Backing up Willrandship's reply (thanks), we designers tend to search for inspirations  to create new projects. Since this is not a commercial product nor something I intend to sell or make money out off, it's totally ethic to "re-design" the product. Although I speak of redesigning, I just used her idea as an inspiration to create my own version, and I referenced her while doing so. Instructables is about DIY projects, and I wrote about how to do an interlocking module yourself, in the same way people write about how to do tables, chairs, or even cameras.

You can see the difference from my final desk version and her furniture, it's really different, and I am also suggesting people to modify the design to their own taste. Interlocking modules is a tendency that has been going on for a while, imagine Iamboox2 grandfather did it in his time. Stores like Ikea also do it, so it's not something the designer herself even invented.

Willranship:

Thanks for your support and great suggestions, I believe the support it would provide really depends on the material you choose and how you chose to join it. The width and length of the material is also something important to consider. If you use a rigid piece of wood I am sure it would hold even books. Book you need to nail each corner of each module, so you have a solid structure. If you design the teeth of your pieces to be slightly longer, the piece will have more support on the middle when you interlock it, allowing you to place more weight in that area.

cheers!
Denise
willrandship4 years ago
Would these be strong enough to hold any real weight? If they are, this could be semi-portable offices or such. Imagine missing a subway train or something, so you pop a few of these out of a backpack and make yourself a chair and table!

Also, it might be a good idea to use a peg system, rather than glue. It would be stronger, and it would be disassemble-able. Desk turns table, turns wall, turns bed, turns chair!
4 years ago
what is a peg system?
the stool or the coffee table seems easy to remake from mdf, too.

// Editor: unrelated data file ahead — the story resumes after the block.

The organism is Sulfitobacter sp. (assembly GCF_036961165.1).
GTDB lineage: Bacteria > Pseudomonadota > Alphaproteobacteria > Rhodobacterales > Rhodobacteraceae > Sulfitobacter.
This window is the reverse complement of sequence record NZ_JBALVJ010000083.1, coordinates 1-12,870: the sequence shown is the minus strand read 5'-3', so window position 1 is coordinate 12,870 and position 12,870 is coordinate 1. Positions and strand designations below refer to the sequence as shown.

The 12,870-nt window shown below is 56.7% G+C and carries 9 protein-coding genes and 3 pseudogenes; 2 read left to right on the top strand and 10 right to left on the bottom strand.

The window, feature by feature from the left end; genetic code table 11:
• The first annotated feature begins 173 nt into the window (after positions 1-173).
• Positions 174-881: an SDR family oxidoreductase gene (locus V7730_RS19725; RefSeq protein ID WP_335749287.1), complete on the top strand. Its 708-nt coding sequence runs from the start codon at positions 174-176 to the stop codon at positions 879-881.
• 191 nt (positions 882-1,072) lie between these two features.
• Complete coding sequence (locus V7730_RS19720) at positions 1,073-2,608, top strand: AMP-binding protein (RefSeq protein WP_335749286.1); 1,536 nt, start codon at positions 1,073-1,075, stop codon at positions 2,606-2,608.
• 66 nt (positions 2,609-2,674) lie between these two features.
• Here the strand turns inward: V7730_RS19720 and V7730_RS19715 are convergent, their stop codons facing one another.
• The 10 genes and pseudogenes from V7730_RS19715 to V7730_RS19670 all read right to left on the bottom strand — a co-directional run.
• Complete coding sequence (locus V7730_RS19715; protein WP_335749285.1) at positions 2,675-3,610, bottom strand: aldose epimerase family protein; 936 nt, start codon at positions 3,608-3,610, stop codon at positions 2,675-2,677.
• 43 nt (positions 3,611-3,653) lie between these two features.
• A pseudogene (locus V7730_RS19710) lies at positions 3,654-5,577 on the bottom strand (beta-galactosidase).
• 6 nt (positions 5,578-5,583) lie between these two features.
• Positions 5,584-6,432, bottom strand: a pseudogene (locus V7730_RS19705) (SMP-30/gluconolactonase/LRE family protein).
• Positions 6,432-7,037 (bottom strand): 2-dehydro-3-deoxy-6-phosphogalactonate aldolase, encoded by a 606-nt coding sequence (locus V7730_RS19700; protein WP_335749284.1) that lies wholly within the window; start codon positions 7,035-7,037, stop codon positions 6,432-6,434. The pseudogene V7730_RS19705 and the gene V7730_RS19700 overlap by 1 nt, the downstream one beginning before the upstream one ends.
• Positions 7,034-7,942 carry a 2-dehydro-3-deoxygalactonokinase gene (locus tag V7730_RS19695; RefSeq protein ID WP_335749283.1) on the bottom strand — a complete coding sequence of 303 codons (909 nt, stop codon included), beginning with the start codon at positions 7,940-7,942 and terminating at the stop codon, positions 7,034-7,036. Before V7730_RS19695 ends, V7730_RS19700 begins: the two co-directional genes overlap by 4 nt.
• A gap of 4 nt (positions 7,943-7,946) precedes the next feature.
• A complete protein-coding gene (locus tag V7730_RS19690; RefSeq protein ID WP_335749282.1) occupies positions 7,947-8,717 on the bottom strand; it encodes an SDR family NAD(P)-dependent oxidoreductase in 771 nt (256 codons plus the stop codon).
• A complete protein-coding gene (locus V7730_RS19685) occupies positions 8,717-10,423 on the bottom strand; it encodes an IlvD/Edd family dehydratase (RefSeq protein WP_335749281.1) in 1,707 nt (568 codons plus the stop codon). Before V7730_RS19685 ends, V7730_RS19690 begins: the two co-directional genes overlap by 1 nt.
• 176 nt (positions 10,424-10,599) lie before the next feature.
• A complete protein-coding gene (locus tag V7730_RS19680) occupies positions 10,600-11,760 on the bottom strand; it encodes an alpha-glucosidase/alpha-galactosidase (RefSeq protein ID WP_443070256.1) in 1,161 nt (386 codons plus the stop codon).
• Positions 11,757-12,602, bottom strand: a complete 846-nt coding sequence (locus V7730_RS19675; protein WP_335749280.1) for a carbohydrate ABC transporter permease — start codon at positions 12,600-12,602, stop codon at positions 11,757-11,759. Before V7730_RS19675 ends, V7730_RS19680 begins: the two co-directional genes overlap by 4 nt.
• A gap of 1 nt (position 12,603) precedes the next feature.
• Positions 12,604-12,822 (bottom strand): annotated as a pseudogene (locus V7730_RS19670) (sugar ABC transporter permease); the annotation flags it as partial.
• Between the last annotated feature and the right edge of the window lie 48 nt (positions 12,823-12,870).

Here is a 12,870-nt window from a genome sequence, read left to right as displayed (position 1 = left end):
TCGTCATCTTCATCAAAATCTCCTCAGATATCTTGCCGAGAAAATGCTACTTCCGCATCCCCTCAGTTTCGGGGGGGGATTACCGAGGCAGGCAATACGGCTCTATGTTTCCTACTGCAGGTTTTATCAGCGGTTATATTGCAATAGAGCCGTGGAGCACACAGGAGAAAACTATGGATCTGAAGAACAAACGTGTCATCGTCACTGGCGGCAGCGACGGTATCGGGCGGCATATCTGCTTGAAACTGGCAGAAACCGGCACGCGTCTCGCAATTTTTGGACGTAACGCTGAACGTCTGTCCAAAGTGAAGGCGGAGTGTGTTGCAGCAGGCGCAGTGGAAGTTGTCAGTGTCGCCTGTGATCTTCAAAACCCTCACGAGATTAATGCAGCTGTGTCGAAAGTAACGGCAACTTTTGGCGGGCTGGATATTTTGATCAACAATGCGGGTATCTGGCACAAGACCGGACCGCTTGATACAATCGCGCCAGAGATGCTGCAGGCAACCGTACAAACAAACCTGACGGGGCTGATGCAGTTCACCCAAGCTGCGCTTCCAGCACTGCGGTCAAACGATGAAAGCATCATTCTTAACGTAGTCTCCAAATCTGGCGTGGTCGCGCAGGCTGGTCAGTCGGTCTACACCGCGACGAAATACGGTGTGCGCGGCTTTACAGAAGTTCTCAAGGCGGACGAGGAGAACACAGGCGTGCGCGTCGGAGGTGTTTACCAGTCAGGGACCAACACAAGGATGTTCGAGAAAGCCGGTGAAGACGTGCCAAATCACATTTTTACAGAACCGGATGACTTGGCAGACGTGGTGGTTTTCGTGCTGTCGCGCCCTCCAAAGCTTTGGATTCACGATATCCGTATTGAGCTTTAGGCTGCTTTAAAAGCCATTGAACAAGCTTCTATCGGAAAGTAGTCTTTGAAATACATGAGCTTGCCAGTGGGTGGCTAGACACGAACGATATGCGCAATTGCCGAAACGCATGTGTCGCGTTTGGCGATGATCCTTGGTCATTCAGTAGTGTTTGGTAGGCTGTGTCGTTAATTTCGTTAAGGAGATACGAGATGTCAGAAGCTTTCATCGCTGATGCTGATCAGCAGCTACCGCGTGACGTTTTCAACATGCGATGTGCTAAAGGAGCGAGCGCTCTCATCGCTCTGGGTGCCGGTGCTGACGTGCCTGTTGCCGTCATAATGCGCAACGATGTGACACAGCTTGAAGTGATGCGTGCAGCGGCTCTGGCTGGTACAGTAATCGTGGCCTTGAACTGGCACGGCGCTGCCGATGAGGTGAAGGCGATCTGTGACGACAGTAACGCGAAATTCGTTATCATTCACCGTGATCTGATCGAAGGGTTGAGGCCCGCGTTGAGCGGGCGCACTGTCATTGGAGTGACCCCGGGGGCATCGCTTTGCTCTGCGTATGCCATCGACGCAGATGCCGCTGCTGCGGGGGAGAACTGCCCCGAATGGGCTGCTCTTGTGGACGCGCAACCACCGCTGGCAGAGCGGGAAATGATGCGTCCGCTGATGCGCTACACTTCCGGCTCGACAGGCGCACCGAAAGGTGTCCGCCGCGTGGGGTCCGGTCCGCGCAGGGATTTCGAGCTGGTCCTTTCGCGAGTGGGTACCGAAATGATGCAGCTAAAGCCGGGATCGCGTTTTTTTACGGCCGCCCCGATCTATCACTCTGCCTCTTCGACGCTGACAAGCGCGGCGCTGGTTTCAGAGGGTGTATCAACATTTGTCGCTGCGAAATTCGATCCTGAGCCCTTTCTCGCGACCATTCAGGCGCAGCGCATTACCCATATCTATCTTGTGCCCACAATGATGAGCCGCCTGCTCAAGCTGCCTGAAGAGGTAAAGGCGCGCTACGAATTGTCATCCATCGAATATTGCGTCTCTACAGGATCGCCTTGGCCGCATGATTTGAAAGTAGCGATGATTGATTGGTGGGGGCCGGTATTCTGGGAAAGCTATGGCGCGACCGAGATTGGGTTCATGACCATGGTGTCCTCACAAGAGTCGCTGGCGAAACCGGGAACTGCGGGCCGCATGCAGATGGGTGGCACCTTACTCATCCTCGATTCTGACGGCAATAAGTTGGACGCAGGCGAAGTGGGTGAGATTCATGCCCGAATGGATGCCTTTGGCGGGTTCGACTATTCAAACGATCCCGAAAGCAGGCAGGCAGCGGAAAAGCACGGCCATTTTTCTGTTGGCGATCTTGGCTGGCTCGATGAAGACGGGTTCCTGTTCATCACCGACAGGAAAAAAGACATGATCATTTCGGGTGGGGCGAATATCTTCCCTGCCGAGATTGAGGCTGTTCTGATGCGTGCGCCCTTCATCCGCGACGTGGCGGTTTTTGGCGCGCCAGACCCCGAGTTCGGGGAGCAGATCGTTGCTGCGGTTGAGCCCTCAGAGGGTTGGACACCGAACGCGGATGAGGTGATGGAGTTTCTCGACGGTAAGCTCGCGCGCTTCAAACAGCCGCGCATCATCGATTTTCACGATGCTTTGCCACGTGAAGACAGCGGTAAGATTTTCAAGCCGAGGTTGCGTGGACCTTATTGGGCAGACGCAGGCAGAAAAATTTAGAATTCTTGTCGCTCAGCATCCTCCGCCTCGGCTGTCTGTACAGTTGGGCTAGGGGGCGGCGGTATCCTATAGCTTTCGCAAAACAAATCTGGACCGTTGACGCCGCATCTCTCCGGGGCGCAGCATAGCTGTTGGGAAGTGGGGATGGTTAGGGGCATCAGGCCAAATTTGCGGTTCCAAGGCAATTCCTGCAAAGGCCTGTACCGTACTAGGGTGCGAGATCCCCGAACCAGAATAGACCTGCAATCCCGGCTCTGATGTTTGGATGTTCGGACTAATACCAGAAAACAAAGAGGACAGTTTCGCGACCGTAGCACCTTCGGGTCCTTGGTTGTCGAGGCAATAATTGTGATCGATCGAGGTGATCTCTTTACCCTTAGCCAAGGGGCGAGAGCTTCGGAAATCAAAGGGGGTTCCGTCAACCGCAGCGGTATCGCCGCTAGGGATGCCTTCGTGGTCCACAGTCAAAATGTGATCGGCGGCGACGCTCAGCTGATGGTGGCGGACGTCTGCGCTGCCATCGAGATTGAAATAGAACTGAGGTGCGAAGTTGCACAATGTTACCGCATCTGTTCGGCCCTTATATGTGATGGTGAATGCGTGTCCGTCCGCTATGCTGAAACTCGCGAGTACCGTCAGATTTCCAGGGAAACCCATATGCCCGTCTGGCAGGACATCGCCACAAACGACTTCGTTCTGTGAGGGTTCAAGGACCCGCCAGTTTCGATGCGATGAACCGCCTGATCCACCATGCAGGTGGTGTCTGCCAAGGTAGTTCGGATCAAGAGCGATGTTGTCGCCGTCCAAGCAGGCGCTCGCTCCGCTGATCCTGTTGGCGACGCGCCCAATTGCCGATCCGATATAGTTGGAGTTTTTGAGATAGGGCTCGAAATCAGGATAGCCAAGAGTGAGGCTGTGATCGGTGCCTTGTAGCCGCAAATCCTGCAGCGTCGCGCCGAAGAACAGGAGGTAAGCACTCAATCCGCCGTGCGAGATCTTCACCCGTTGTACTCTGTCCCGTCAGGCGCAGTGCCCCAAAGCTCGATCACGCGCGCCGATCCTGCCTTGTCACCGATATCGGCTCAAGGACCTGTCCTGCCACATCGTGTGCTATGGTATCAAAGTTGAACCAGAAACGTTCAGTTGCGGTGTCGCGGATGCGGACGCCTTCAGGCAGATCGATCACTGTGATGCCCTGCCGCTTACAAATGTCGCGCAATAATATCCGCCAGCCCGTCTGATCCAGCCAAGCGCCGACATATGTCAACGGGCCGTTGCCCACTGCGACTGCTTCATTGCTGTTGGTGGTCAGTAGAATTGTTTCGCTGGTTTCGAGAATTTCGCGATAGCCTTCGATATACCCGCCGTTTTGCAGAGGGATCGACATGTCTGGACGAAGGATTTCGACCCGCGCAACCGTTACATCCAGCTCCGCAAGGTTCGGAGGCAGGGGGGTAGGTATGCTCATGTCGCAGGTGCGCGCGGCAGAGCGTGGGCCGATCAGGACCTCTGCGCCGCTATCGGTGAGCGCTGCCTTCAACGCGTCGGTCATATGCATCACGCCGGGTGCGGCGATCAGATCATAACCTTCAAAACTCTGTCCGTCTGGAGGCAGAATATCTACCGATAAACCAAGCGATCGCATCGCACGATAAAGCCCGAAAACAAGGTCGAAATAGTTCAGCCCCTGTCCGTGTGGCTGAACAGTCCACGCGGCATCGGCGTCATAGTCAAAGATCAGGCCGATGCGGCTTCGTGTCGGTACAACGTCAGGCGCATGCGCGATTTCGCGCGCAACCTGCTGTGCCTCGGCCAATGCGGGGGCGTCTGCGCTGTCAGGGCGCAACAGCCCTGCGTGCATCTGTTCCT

4 years ago
Parts have pegs
Pegs go into one part, then other. Think knex, the green ones + White joints.
4 years ago
I was just thinking collapsible, glue might be more sturdy, but with pegs it could come apart and be rebuilt.
neckrochylde94 years ago
Very nice idea, I like the simplicity.  Though, I am uneasy about only gluing the joints.. not much or strength if your going to load books onto it. Maybe more strength will be realized one the modules are interlocked.

Cheers!
4 years ago
I would not trust the butt joints to take a load of books. In the original design the joints are mitered, as you can see in the alternate photo in the intro step. I think with good miter joints, nailing alternate teeth from opposite directions, they would become extremely rugged. Also in the alternate photo there seem to be fillers, or stiffeners, inserted in opposite corners.
4 years ago
I would not trust the butt joints to take a load of books. In the original design the joints are mitered, as you can see in the alternate photo in the intro step. I think with good miter joints, nailing alternate teeth from opposite directions, they would become extremely rugged. Also in the alternate photo there seem to be fillers, or stiffeners, inserted in opposite corners.
juliasuccess4 years ago
now , I am making a various kind of  boomerangs ,that is fanny. all are really come back. i want to produce sport boomerangs. and also i am very intrested  in  windpower generator  i have been make a wind generator about 10. but I am facing  some kind of difficult  that is electronic control and i cannot buy magnent   easly.  i want to studying about wind power . how can you help me.

thank  see you,
robincs4 years ago
is there a photo of the desk assembled?
canida5 years ago
Those look great!
Denise Flasz (author)  canida5 years ago
Hi Canida! thanks :) they are quite easy too, if you make one please send me a pic I would love to see how they turn out!
Cheers,
Denise